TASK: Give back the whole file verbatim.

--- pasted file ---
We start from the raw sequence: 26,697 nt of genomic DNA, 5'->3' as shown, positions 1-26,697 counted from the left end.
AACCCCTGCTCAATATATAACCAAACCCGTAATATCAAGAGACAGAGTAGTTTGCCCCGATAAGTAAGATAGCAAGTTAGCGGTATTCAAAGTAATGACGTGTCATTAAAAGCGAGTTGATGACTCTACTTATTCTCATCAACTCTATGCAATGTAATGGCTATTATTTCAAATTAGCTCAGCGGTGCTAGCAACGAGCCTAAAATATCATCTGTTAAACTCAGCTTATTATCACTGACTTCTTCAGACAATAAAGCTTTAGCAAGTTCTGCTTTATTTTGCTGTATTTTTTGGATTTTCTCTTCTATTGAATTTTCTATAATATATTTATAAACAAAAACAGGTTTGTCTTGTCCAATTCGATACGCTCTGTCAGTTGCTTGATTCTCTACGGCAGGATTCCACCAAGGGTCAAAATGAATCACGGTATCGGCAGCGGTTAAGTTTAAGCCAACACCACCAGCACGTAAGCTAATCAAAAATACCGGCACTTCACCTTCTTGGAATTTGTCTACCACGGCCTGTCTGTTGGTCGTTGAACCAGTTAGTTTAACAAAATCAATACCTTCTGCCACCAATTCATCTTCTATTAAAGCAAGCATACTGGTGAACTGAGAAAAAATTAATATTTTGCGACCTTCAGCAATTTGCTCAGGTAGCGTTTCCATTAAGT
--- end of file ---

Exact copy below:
We start from the raw sequence: 26,697 nt of genomic DNA, 5'->3' as shown, positions 1-26,697 counted from the left end.
AACCCCTGCTCAATATATAACCAAACCCGTAATATCAAGAGACAGAGTAGTTTGCCCCGATAAGTAAGATAGCAAGTTAGCGGTATTCAAAGTAATGACGTGTCATTAAAAGCGAGTTGATGACTCTACTTATTCTCATCAACTCTATGCAATGTAATGGCTATTATTTCAAATTAGCTCAGCGGTGCTAGCAACGAGCCTAAAATATCATCTGTTAAACTCAGCTTATTATCACTGACTTCTTCAGACAATAAAGCTTTAGCAAGTTCTGCTTTATTTTGCTGTATTTTTTGGATTTTCTCTTCTATTGAATTTTCTATAATATATTTATAAACAAAAACAGGTTTGTCTTGTCCAATTCGATACGCTCTGTCAGTTGCTTGATTCTCTACGGCAGGATTCCACCAAGGGTCAAAATGAATCACGGTATCGGCAGCGGTTAAGTTTAAGCCAACACCACCAGCACGTAAGCTAATCAAAAATACCGGCACTTCACCTTCTTGGAATTTGTCTACCACGGCCTGTCTGTTGGTCGTTGAACCAGTTAGTTTAACAAAATCAATACCTTCTGCCACCAATTCATCTTCTATTAAAGCAAGCATACTGGTGAACTGAGAAAAAATTAATATTTTGCGACCTTCAGCAATTTGCTCAGGTAGCGTTTCCATTAAGT